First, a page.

> There is no way for it to "not" right? It's sort of like measuring volume of action, but the action didn't actually produce any real "value"?
I guess that's a fair way of looking at it.
> Is there a better measure that _does_ reflect it?
Of course there are indicators that you can use to show that this kind of inflation is taking place, like the S&P 500 PE ratio I showed earlier, or rent income vs. property prices.
Taken to the extreme, there would finally be 1 share left held by someone and thus that person would own 100% of the company and be entitled to 100% of the profits from said company. The company cannot just buy the last stock because the stock itself is worth all the cash the company holds and the future profits it will make. Saving up more cash to buy the final stock just raises the price because the stock is entitled to that cash and nobody is going to loan a company enough cash to be worth the expected future profits of said company which makes up the remainder of the shares value.
Funnily enough though, I think they would still do share buybacks by first splitting the stock and then buying a subset of the split stock because then the sole owner would only have to pay taxes on the sale price minus the price he paid for the stock whereas dividends are taxed in their entirety.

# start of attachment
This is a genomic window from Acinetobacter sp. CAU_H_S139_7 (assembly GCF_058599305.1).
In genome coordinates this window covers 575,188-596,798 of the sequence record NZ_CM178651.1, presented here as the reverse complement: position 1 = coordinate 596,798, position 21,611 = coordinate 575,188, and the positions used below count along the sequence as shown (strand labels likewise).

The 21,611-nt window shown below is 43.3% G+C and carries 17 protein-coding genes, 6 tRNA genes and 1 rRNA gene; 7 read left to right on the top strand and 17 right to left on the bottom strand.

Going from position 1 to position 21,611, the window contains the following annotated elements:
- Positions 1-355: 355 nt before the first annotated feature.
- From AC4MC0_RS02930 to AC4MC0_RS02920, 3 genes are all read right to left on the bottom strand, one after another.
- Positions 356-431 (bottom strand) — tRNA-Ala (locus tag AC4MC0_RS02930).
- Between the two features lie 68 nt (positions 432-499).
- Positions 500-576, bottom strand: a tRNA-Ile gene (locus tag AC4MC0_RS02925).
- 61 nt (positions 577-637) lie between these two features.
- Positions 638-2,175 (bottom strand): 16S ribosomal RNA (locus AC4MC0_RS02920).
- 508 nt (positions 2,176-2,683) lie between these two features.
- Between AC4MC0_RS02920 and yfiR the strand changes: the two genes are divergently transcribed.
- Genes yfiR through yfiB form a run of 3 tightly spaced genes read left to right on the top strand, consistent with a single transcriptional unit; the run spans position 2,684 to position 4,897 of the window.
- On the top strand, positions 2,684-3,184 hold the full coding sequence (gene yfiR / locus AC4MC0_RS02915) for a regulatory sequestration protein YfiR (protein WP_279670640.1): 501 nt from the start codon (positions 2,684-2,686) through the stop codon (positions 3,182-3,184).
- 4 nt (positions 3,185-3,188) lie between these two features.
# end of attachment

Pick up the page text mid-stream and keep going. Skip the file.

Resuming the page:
The last share is worth whatever the person that holds it is willing to sell it for, right? A share of IBM is worth $136 right now because there are two parties willing to buy/sell a share of IBM at that price.
I realize this would never happen in a million years, but could a company exist that is owned by nobody?
It’s not that unusual to have entities that essentially own themselves, in the sense that nobody is entitled to the profits and the board or managers elect their own successors. This is the case for foundations and trusts in many countries, usually with some kind of charitable purpose. Some of them even operate businesses. It might be possible for a company to take on some debt, buy out all its shareholders, and reorganize into a charity.
One example is Dell:
Also see Elon Musk's infamous tweet about Tesla:
Interestingly, the company didn’t use buybacks to become private but it did use buybacks to become public again last year . It was done by buying back some piece of its business that remained traded in the stock exchange following the acquisition of EMC when Dell was private .